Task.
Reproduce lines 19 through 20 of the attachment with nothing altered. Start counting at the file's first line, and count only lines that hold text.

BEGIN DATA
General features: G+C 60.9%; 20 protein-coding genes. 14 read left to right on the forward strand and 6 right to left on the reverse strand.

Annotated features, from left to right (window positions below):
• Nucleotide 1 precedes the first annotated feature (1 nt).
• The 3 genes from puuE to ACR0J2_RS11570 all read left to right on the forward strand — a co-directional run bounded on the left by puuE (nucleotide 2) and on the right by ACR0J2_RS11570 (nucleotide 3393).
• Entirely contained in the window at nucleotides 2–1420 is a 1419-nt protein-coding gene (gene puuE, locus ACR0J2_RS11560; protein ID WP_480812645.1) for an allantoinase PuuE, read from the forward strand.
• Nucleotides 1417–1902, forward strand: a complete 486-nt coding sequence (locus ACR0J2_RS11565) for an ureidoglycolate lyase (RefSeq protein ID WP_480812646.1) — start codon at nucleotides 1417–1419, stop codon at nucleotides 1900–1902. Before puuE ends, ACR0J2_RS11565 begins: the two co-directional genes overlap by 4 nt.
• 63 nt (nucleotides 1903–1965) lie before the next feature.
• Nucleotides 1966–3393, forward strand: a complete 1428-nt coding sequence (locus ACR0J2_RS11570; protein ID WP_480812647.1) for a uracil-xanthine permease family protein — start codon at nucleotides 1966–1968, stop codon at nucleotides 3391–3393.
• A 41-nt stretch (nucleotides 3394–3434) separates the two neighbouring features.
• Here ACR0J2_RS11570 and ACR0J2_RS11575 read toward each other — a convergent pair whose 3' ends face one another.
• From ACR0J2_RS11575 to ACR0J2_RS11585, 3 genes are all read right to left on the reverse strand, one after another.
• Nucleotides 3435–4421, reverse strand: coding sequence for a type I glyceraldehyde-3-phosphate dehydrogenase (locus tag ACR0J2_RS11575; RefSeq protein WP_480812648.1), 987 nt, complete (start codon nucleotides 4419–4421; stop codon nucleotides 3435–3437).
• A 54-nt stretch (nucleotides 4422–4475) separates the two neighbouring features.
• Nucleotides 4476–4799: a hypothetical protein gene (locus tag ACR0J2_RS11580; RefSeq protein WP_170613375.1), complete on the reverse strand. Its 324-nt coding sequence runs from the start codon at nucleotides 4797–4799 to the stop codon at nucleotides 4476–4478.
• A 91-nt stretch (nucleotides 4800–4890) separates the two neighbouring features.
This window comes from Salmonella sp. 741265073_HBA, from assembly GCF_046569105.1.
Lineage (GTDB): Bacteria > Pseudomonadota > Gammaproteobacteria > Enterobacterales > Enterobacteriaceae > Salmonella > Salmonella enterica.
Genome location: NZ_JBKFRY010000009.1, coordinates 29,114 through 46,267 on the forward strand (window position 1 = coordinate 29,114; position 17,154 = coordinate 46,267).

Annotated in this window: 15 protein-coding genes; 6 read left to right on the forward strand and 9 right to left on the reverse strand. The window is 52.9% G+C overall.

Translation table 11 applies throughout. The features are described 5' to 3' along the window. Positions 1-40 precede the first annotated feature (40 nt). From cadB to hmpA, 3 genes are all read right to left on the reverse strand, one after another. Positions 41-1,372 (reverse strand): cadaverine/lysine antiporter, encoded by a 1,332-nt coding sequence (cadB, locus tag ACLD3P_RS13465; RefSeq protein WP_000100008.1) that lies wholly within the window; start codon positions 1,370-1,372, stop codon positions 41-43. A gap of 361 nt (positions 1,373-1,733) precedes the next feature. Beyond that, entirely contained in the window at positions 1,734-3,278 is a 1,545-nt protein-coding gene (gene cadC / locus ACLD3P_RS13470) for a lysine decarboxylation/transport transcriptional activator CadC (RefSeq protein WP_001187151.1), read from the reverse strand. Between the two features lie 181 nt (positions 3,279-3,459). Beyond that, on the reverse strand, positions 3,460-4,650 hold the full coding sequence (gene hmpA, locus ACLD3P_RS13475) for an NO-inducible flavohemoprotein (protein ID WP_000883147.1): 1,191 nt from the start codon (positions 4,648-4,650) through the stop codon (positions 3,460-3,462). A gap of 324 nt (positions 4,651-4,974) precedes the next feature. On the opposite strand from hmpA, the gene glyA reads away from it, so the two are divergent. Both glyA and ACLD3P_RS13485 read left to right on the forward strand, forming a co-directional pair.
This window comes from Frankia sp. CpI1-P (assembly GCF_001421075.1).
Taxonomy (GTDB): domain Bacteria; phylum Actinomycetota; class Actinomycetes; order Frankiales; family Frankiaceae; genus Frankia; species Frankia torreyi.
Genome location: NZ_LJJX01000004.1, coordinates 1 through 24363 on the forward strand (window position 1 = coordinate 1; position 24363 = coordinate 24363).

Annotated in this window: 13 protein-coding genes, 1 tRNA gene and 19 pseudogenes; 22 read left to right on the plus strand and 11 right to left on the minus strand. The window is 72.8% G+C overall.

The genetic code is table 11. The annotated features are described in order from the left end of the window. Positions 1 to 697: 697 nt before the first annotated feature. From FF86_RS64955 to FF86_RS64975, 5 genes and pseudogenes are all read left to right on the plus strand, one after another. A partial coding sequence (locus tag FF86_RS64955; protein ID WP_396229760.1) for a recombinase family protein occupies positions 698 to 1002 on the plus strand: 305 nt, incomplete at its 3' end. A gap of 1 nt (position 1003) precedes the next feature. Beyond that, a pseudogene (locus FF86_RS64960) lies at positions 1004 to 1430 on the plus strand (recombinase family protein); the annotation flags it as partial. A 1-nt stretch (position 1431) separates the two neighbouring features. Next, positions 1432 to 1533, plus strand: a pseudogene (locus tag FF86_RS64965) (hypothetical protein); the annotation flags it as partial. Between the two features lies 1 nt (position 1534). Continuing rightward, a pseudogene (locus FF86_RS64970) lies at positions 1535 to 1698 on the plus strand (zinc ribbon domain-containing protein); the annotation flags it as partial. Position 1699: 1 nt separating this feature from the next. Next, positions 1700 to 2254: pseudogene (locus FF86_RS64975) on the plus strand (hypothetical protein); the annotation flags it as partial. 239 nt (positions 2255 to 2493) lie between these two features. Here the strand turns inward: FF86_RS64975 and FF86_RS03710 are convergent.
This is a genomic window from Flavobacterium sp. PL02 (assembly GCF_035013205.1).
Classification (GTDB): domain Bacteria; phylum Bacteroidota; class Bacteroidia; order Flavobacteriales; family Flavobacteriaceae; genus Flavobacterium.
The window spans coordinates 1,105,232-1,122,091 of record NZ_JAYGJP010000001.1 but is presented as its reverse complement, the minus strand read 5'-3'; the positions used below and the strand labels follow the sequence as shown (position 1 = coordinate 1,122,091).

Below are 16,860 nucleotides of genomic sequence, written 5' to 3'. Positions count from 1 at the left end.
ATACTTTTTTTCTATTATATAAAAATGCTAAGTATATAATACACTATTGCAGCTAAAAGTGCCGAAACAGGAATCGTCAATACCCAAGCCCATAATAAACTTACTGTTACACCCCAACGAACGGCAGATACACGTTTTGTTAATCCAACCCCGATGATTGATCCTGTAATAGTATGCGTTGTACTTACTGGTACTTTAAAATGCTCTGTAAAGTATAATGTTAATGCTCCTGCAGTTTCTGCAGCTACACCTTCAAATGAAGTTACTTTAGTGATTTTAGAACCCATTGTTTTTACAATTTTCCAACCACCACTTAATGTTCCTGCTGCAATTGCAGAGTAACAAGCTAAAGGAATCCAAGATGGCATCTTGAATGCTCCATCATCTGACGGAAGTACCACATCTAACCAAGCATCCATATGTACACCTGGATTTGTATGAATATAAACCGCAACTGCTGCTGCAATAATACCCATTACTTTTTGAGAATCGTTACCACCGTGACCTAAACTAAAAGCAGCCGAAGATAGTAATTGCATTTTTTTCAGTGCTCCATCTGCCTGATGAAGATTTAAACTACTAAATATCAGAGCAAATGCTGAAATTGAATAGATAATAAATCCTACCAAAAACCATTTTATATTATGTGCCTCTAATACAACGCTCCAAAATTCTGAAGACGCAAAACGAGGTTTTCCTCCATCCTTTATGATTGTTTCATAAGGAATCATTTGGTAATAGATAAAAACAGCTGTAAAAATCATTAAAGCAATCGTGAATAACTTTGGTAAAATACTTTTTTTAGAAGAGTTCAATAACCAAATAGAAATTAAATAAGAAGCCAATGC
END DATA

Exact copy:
Annotated in this window: 15 protein-coding genes; 6 read left to right on the forward strand and 9 right to left on the reverse strand. The window is 52.9% G+C overall.

Translation table 11 applies throughout. The features are described 5' to 3' along the window. Positions 1-40 precede the first annotated feature (40 nt). From cadB to hmpA, 3 genes are all read right to left on the reverse strand, one after another. Positions 41-1,372 (reverse strand): cadaverine/lysine antiporter, encoded by a 1,332-nt coding sequence (cadB, locus tag ACLD3P_RS13465; RefSeq protein WP_000100008.1) that lies wholly within the window; start codon positions 1,370-1,372, stop codon positions 41-43. A gap of 361 nt (positions 1,373-1,733) precedes the next feature. Beyond that, entirely contained in the window at positions 1,734-3,278 is a 1,545-nt protein-coding gene (gene cadC / locus ACLD3P_RS13470) for a lysine decarboxylation/transport transcriptional activator CadC (RefSeq protein WP_001187151.1), read from the reverse strand. Between the two features lie 181 nt (positions 3,279-3,459). Beyond that, on the reverse strand, positions 3,460-4,650 hold the full coding sequence (gene hmpA, locus ACLD3P_RS13475) for an NO-inducible flavohemoprotein (protein ID WP_000883147.1): 1,191 nt from the start codon (positions 4,648-4,650) through the stop codon (positions 3,460-3,462). A gap of 324 nt (positions 4,651-4,974) precedes the next feature. On the opposite strand from hmpA, the gene glyA reads away from it, so the two are divergent. Both glyA and ACLD3P_RS13485 read left to right on the forward strand, forming a co-directional pair.